I made a slight update to my post for last week. For those of you who had already read the post, you may had noticed that the text ran outside of the column, making it hard to read. I apologise for that. I missed that error completely because I was trying to make the photo of the concept sketch for the cover illustration for my upcoming book, The Hidden, large enough so the details could be seen. So I reduced the size which moved the text into the column.

World-building

A cover from the 1954 science fiction magazine "If" depicting astronauts climbing rocks on an alien planet.
Photo Credit: Kenneth Fagg/Wikimedia Commons


Well, back to developing the setting of my new sci fi-horror short. Particularly, I had been having problems naming one of the alien races’ planet. I tried thinking of a name based on the planet’s geography and the aliens’ overall institutions and customs. I looked to real-life myth first since I was thinking in terms of the race’s religious beliefs, in which being made up of warring city-states each state holds its own religion. But these aliens are imperialising, particularly when it comes to discovering new planets with rich resources (the ill rationale for just about all imperialism) . I didn’t want to reflect too much of our own world’s myths in the planet’s name so I turned to various languages. Unlike the world-building I did for my other story back in March, the world-building for this one involves naming a totally made up planet even though the setting is in our own Milky Way Galaxy. This is precisely how I came up with the planet’s name and how you can too for your alien or fantasy world . . .

1. Create a geography: Although this doesn’t necessarily have to be done first, this is how I did it and it helped me. I imagined what the planet’s terrain would be made up of. Since the story calls for a conquering race of aliens, I created a rocky, mountainous, relatively cold planet where mountains separate the societies and because the terrain is not very fertile, there is fierce competition between the societies.

 2. Create a language: Anthropology says that geography shapes a society’s culture and that goes for language too. So I needed to name my alien race’s planet, but in order to do that I needed to create a language for them. Because the race lives in an environment that has lead to harsh competition, their language system would be made up of hard sounds that are choppy and fast in tone. What cultures on our own planet have such hard-sounding language, all morals of the cultures aside? The Germanic cultures, and believe it or not, this includes our own English language (regardless of our ancestral cultures).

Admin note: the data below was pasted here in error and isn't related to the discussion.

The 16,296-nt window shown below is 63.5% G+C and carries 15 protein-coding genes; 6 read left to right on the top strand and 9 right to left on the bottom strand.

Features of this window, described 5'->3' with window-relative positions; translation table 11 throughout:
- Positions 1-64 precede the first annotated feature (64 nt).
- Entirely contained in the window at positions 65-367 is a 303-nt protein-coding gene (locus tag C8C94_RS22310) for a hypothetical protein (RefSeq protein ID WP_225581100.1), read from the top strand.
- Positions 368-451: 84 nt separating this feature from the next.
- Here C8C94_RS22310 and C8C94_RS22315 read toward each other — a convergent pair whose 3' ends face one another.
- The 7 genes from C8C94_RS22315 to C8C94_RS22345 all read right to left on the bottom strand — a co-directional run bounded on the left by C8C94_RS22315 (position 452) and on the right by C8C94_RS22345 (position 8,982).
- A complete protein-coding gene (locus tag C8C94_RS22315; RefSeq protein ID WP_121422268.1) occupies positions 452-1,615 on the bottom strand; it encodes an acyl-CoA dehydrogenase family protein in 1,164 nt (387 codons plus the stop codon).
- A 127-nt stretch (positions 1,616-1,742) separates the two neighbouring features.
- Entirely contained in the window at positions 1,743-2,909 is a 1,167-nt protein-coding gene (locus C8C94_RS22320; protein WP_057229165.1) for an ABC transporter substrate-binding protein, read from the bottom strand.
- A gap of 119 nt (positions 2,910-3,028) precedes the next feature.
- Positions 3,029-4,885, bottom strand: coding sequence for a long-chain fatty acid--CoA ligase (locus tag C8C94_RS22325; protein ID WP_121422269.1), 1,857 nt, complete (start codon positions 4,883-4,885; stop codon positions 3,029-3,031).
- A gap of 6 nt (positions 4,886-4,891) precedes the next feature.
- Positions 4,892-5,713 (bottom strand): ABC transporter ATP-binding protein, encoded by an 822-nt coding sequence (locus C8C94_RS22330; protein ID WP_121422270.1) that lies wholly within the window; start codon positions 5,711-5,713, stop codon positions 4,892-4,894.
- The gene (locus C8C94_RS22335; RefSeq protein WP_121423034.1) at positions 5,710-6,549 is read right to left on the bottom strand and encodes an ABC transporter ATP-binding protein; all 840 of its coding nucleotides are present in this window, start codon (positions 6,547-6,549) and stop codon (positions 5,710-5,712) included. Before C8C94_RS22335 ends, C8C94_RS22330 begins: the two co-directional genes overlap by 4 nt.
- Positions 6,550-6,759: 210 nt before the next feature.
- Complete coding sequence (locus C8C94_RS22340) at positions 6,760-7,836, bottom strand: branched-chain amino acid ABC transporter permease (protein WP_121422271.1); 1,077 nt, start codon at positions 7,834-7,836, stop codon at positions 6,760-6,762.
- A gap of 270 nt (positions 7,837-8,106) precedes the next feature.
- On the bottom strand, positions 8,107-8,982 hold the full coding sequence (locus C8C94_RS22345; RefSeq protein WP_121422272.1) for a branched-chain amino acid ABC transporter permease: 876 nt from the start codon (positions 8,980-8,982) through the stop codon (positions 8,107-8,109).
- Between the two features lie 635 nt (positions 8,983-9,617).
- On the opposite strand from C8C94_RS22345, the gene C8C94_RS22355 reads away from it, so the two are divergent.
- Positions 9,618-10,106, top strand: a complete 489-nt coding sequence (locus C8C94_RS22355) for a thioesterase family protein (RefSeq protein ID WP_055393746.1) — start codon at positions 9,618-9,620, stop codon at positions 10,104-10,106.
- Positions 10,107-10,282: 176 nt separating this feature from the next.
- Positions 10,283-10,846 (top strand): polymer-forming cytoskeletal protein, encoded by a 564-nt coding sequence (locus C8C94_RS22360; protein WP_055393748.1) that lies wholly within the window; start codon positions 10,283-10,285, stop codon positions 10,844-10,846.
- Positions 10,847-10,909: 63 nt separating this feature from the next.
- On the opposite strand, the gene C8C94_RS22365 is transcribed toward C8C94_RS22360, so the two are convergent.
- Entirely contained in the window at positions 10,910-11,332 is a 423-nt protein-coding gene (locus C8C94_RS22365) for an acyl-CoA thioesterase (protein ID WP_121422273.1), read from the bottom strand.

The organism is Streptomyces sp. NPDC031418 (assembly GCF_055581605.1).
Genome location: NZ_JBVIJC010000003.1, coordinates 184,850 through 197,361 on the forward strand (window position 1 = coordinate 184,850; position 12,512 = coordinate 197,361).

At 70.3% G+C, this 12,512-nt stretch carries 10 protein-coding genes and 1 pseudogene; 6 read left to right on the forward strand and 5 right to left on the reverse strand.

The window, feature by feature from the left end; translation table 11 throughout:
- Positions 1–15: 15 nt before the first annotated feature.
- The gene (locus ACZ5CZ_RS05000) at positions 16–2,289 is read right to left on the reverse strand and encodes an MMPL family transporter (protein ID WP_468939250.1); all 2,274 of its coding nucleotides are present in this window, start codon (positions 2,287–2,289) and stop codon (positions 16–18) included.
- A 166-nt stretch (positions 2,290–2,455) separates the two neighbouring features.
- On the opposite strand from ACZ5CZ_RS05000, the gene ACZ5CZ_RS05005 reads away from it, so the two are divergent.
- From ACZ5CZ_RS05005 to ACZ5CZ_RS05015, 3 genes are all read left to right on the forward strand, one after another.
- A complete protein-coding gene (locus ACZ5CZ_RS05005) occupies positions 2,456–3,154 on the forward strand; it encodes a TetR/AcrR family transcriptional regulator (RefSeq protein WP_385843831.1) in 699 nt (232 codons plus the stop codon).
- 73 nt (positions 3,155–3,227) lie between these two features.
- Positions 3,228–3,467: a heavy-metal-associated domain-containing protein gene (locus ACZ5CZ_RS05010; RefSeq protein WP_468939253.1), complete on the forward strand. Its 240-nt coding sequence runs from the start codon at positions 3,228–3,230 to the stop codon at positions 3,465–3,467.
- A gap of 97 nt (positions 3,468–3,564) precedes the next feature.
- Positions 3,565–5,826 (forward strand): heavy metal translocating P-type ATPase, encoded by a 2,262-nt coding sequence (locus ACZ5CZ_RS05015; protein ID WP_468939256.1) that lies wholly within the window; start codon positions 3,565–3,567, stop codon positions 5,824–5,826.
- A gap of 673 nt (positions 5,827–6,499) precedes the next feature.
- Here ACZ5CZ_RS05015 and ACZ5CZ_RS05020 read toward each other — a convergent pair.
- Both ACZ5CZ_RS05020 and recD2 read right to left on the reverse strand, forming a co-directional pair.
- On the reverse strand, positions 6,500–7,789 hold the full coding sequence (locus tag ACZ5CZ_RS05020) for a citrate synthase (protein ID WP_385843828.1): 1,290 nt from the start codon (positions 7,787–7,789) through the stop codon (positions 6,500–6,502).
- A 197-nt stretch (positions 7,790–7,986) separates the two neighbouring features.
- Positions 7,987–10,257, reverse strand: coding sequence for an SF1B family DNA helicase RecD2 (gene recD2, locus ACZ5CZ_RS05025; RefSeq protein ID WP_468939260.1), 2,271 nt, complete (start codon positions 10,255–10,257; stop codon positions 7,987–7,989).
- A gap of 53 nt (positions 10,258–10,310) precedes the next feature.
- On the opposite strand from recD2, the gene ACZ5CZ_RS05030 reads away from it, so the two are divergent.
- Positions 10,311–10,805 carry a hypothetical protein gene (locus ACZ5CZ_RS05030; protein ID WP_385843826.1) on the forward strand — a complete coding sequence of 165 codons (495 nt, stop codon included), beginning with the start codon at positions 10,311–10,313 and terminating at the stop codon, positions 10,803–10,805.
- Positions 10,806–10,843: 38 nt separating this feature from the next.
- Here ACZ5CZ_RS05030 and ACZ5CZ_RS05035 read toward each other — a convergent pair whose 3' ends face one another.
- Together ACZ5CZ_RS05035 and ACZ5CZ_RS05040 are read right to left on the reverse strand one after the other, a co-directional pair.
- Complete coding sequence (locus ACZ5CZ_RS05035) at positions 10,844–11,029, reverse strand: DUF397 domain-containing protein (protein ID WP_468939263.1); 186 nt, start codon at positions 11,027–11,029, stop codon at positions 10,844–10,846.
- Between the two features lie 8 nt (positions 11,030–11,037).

So I took two words that represented the rocky, mountainous planet and those words were, as you might’ve guessed, “rock” and “mountain” and used Google’s translator tool to translate them into several Germanic languages. But unlike I did for my last story that I used the translator for, I didn’t simply translate the words. I combined different parts of the them to come up with a satisfying name that reflected the aliens’ language system. The translated words I came up with were the German word for rock which is “felsen”, the Finnish word for mountain which is “vouri” and the Norwegian one which is “fjell”. I tried several combinations of the above translated words until I came up with one that sounded harshest and most alien, and that was “Felvuric”. So, at least for now, I named my alien planet Felvuric. 

What emotions does “Felvuric” convey to you in its sounds? Does it convey fear, anger, aggression? For the fellow authors out there, what techniques have worked for you in naming the worlds in your stories? Please feel free to leave your answers in the box below.



Until next time . . .

Saturday, July 4, 2015

Concept Sketch for the Cover of My New and Upcoming Book

(Updated 7/11/15)

Happy Fourth of July, everybody!

Since it's a day to celebrate freedom and independence, including the freedom and independence to be the artists and art lovers that we want and also write and read what we want, I'm going to keep this post a little shorter than usual. However, I did say a while back that I would share concept art for the cover to my next book of short stories, tentatively titled The Hidden. So here it is (Click on it to enlarge).



Pencil sketch depicting silhouettes of a girl holding a club and a man walking down an infinite-appearing alley.
Photo Credit: Steven Rose, Jr.

I'm thinking about using red and black as the main colours. However, because the wall that the girl is standing against is supposed to be shadowed, I may make that blue in a tone that complements the red or mediates between the red and black. I'm not sure if I want to leave the club in her hand or give her a knife instead. I'm strongly considering the knife since it's more iconic of the horror genre which several of the stories in this book will be of to at least some extent. There will also be some science fiction, which is why I made the flying saucer-shaped eyes in the sky above. I'm also considering making the tops and far "ends" of the walls gradient to give them the effect of disappearing into the darkness. Please let me know what you think (e.g. any changes you think should be made, additions, etc.) in the box below.
Also, find out how much closer we are to science fiction becoming science fact in my article I published early this morning at Examiner.com. You may be surprised that we're a lot closer than you originally thought. 

Have a safe and fun Fourth of July!

Until next time . . .